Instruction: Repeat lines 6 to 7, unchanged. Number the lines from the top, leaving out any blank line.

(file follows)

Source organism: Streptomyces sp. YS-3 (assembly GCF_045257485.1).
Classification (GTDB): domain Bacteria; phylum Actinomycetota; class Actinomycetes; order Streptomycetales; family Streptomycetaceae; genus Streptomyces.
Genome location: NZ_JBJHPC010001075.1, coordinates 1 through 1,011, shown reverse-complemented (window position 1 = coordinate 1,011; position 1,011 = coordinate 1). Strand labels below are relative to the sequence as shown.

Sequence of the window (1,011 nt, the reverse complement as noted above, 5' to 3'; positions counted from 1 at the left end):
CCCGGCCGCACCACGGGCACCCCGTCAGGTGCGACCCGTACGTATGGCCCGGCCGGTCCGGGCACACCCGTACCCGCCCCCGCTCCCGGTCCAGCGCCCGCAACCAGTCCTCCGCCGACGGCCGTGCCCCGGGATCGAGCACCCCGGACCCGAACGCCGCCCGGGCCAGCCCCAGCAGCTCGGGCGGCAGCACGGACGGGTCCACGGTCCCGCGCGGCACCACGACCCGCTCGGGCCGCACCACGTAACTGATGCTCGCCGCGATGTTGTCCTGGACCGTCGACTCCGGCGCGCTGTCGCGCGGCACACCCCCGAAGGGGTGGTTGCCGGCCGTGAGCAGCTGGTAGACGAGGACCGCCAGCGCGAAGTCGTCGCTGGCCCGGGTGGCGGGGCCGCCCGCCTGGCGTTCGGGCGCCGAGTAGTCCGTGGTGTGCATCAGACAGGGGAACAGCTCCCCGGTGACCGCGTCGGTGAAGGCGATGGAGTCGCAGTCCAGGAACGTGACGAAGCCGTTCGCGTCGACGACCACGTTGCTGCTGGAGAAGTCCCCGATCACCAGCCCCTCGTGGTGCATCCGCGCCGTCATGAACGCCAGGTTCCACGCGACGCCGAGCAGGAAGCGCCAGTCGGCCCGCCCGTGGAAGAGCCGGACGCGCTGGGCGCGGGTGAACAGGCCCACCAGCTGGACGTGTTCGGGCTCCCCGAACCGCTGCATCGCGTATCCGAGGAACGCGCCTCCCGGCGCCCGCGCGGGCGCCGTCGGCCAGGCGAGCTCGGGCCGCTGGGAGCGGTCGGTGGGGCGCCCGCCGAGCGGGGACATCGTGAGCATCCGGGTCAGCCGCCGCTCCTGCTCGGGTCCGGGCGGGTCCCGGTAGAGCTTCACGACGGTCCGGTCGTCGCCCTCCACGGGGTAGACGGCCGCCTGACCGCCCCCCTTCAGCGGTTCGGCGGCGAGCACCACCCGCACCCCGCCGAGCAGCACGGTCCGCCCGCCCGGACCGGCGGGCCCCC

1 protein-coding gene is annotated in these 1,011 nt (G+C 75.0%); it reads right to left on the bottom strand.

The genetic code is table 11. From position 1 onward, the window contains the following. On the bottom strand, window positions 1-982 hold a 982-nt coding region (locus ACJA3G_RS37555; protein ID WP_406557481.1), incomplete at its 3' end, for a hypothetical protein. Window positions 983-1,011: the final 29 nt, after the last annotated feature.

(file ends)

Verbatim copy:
1 protein-coding gene is annotated in these 1,011 nt (G+C 75.0%); it reads right to left on the bottom strand.

The genetic code is table 11. From position 1 onward, the window contains the following. On the bottom strand, window positions 1-982 hold a 982-nt coding region (locus ACJA3G_RS37555; protein ID WP_406557481.1), incomplete at its 3' end, for a hypothetical protein. Window positions 983-1,011: the final 29 nt, after the last annotated feature.